But thread pitch (i.e. TPI) is what determines the thickness of the washer required to get a desired re-clocking of the nut. A 1/TPI washer will result in a 360 degree reclocking, back to where you started. If you want a 1/8 turn difference (1/8)*(1/TPI) washer will do, (9/8)*(1/TPI) will probably be more practical.

How to produce such an animal is probably more problematical than the math.

On 5/11/20 11:12 AM, wlw19958 wrote:
Hi There,

Talking about thread pitch (i.e. T.P.I.) is irrelevant.  What is a thread anyway?
It is a wedging action arranged in a helix.  So, what we're talking about is how
to wedge the tailstock so that it is secure against linear movement when needed.
And un-wedging it when linear movement is desired. So, those who insist that
it has to do with thread pitch are missing the big picture and are concentrating on
extraneous details.

The idea of re-indexing the square head bolt in the tailstock clamp is a viable one. 
It provides two more possible combination and it may be enough to work.  It will
provide a 30° rotational offset in relation to the flats on the nut (assuming a hex nut).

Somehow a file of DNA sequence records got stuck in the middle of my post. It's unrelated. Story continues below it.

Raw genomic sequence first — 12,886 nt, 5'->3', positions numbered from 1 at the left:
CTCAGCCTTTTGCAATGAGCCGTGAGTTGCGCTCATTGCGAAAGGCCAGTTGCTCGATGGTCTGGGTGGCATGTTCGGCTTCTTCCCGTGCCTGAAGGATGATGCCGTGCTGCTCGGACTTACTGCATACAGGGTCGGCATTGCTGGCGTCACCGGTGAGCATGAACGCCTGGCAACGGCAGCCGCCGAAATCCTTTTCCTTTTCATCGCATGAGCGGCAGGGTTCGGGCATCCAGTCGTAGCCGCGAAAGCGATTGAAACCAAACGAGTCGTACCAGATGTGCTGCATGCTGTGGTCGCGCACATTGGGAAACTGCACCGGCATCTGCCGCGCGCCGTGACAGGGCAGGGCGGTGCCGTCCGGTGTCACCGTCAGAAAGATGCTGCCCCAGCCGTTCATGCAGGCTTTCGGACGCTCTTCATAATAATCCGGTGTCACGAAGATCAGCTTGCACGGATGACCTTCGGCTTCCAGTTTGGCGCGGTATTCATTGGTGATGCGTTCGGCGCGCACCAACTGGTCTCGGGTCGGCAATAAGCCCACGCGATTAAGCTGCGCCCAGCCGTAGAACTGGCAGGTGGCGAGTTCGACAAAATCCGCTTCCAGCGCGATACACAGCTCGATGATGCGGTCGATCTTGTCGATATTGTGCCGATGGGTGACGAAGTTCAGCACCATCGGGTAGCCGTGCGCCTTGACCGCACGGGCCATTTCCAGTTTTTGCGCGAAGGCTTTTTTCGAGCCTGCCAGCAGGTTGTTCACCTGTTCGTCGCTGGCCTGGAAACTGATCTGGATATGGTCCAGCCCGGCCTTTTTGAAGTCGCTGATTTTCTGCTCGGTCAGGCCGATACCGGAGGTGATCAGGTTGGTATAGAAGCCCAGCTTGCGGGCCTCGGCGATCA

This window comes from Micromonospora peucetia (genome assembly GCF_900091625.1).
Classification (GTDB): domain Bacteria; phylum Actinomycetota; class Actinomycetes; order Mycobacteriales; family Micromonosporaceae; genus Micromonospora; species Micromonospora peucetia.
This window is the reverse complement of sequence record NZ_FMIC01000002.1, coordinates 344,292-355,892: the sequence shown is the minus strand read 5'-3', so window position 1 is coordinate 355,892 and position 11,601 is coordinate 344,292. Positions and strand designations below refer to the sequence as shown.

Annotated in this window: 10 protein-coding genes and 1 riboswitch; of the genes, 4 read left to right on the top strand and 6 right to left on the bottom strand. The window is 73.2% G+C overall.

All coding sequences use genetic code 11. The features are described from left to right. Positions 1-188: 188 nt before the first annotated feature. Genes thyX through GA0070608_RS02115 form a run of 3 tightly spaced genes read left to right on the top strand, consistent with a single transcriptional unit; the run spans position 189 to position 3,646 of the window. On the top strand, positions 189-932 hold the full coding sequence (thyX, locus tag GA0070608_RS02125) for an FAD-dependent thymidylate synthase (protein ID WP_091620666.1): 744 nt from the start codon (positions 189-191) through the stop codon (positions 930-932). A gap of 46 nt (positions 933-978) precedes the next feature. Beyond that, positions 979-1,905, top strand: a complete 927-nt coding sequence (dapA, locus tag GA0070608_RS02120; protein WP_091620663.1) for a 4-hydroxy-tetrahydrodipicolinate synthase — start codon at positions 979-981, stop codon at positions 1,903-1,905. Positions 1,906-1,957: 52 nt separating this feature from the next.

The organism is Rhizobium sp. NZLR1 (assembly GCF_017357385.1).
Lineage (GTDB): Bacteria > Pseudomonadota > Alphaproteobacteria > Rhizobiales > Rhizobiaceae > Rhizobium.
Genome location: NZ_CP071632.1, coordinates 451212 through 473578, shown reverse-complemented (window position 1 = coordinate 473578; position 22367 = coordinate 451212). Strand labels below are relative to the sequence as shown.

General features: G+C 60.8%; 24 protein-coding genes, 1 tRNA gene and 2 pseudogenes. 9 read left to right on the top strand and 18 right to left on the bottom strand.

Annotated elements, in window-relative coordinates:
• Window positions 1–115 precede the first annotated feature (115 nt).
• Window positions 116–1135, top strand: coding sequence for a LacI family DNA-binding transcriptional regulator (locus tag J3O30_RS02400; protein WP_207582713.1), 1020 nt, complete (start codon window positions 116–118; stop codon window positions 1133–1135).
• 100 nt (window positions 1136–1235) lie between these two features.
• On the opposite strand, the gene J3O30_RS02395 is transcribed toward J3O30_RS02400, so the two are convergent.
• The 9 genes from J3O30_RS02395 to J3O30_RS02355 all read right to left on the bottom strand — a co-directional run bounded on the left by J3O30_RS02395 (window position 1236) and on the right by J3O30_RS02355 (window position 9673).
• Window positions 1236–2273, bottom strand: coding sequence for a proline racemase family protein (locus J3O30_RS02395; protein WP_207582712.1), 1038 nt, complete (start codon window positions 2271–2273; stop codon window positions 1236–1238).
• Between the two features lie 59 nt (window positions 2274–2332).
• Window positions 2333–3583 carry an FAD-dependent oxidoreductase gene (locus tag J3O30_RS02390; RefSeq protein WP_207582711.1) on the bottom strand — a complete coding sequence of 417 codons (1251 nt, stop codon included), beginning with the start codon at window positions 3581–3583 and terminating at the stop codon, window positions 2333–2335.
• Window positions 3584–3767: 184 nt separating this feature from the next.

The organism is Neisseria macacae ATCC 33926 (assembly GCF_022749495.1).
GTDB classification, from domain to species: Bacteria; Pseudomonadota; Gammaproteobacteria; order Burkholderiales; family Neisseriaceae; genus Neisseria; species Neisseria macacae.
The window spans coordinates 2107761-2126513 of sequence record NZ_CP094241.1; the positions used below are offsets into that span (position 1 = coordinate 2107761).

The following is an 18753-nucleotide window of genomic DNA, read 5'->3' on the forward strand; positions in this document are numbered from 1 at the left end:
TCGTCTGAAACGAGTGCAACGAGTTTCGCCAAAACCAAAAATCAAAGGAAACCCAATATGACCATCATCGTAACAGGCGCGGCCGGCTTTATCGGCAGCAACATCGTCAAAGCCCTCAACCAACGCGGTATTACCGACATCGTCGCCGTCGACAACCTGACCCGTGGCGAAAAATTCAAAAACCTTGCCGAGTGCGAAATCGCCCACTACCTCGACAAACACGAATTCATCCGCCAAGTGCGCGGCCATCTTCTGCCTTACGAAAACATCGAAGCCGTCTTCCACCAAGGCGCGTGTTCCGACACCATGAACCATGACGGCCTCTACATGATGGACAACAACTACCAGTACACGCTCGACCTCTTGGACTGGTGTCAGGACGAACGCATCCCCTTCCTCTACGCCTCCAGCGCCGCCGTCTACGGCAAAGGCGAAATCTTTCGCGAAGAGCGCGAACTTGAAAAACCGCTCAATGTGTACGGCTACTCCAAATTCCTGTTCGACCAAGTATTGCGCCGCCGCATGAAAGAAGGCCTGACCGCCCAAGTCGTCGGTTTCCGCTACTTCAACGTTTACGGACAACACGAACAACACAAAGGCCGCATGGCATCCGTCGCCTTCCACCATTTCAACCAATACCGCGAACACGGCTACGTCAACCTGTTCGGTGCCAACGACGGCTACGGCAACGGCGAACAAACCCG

When I got my first Heavy Ten, the tailstock clamp was a 1/2" block or steel with a
stud in it and hence didn't provide for the re-orientation of the bolt.  

Shaving the underside of the nut is of course possible but it make take several tries
to get it where the user wants and once it has been machined down, it is difficult to
put the metal back.  I learned a long ago to modify the cheapest part so that if one
screws up, replacement will be cheap.  That is why I suggested making some washers. 
They are easy to make; they don't require much machining skill (i.e. a beginner can 
do it) or tooling. And if it doesn't work, the person is no worst off that before.

Good Luck!
-Blue Chips-
Webb

Re: cam tailstock lock modifications for SB13

Davis Johnson
 

But thread pitch (i.e. TPI) is what determines the thickness of the washer required to get a desired re-clocking of the nut. A 1/TPI washer will result in a 360 degree reclocking, back to where you started. If you want a 1/8 turn difference (1/8)*(1/TPI) washer will do, (9/8)*(1/TPI) will probably be more practical.

How to produce such an animal is probably more problematical than the math.

On 5/11/20 11:12 AM, wlw19958 wrote:
Hi There,

Talking about thread pitch (i.e. T.P.I.) is irrelevant.  What is a thread anyway?
It is a wedging action arranged in a helix.  So, what we're talking about is how
to wedge the tailstock so that it is secure against linear movement when needed.
And un-wedging it when linear movement is desired. So, those who insist that
it has to do with thread pitch are missing the big picture and are concentrating on
extraneous details.

The idea of re-indexing the square head bolt in the tailstock clamp is a viable one. 
It provides two more possible combination and it may be enough to work.  It will
provide a 30° rotational offset in relation to the flats on the nut (assuming a hex nut). 
When I got my first Heavy Ten, the tailstock clamp was a 1/2" block or steel with a